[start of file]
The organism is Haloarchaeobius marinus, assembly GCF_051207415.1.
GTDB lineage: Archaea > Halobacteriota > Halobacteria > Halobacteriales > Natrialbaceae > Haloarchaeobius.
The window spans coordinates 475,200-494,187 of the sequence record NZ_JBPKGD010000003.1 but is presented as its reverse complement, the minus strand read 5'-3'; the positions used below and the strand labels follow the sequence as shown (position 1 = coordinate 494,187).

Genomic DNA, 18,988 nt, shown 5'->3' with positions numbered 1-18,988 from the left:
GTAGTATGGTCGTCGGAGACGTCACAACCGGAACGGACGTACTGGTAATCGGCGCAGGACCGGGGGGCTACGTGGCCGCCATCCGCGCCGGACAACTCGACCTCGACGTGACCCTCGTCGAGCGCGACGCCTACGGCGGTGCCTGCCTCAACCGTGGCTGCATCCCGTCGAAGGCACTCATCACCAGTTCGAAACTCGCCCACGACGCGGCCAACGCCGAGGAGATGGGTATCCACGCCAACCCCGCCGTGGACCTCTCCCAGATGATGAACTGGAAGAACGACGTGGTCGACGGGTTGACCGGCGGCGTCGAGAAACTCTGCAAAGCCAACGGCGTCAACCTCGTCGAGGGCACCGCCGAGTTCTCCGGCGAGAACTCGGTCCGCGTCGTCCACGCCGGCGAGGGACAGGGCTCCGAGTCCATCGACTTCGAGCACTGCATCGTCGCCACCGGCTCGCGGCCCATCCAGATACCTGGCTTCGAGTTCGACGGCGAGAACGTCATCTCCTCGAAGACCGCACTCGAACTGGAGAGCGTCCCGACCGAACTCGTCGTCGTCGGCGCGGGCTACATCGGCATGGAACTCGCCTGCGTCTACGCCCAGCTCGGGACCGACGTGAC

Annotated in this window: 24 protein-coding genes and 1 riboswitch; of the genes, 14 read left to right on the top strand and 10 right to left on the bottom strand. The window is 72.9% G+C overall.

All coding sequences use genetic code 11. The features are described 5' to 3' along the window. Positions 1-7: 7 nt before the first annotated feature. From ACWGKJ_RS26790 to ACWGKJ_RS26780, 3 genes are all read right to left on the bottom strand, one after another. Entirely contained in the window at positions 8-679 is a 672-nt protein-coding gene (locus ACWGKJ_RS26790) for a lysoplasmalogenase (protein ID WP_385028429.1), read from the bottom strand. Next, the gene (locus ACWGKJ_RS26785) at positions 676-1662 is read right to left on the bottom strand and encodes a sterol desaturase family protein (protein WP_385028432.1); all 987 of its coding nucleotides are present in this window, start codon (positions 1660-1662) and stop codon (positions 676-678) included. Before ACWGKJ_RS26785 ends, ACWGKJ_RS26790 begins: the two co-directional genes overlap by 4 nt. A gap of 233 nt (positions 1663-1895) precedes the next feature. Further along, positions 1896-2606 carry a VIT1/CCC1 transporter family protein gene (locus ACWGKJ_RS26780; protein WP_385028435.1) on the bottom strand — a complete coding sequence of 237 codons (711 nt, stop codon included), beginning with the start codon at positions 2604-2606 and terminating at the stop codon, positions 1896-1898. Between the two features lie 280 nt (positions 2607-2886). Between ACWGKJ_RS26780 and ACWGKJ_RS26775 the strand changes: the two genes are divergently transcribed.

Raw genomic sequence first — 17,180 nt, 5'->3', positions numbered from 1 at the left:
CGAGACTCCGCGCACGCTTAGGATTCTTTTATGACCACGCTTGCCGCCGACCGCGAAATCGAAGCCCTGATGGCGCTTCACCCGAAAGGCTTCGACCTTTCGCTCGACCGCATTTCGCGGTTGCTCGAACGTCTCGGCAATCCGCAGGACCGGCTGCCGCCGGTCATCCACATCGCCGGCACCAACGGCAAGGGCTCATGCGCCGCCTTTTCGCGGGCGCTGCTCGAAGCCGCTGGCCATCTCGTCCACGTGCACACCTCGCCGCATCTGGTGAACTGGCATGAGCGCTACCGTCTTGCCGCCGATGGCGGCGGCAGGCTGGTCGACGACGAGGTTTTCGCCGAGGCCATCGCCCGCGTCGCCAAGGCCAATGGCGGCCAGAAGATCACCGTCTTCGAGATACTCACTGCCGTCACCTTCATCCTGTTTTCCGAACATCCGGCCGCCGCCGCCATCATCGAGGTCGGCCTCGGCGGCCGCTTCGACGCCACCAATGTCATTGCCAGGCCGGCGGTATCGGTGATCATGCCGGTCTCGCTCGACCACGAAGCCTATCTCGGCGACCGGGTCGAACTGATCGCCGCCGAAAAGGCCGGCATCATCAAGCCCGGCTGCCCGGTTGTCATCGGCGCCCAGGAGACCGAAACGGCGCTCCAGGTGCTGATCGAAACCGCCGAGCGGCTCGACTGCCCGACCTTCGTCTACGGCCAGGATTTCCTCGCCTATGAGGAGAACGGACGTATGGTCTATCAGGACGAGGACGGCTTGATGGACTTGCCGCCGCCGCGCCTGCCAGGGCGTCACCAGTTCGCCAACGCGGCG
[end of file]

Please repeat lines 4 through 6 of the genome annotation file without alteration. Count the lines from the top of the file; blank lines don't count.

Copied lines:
Genomic DNA, 18,988 nt, shown 5'->3' with positions numbered 1-18,988 from the left:
GTAGTATGGTCGTCGGAGACGTCACAACCGGAACGGACGTACTGGTAATCGGCGCAGGACCGGGGGGCTACGTGGCCGCCATCCGCGCCGGACAACTCGACCTCGACGTGACCCTCGTCGAGCGCGACGCCTACGGCGGTGCCTGCCTCAACCGTGGCTGCATCCCGTCGAAGGCACTCATCACCAGTTCGAAACTCGCCCACGACGCGGCCAACGCCGAGGAGATGGGTATCCACGCCAACCCCGCCGTGGACCTCTCCCAGATGATGAACTGGAAGAACGACGTGGTCGACGGGTTGACCGGCGGCGTCGAGAAACTCTGCAAAGCCAACGGCGTCAACCTCGTCGAGGGCACCGCCGAGTTCTCCGGCGAGAACTCGGTCCGCGTCGTCCACGCCGGCGAGGGACAGGGCTCCGAGTCCATCGACTTCGAGCACTGCATCGTCGCCACCGGCTCGCGGCCCATCCAGATACCTGGCTTCGAGTTCGACGGCGAGAACGTCATCTCCTCGAAGACCGCACTCGAACTGGAGAGCGTCCCGACCGAACTCGTCGTCGTCGGCGCGGGCTACATCGGCATGGAACTCGCCTGCGTCTACGCCCAGCTCGGGACCGACGTGAC

Annotated in this window: 24 protein-coding genes and 1 riboswitch; of the genes, 14 read left to right on the top strand and 10 right to left on the bottom strand. The window is 72.9% G+C overall.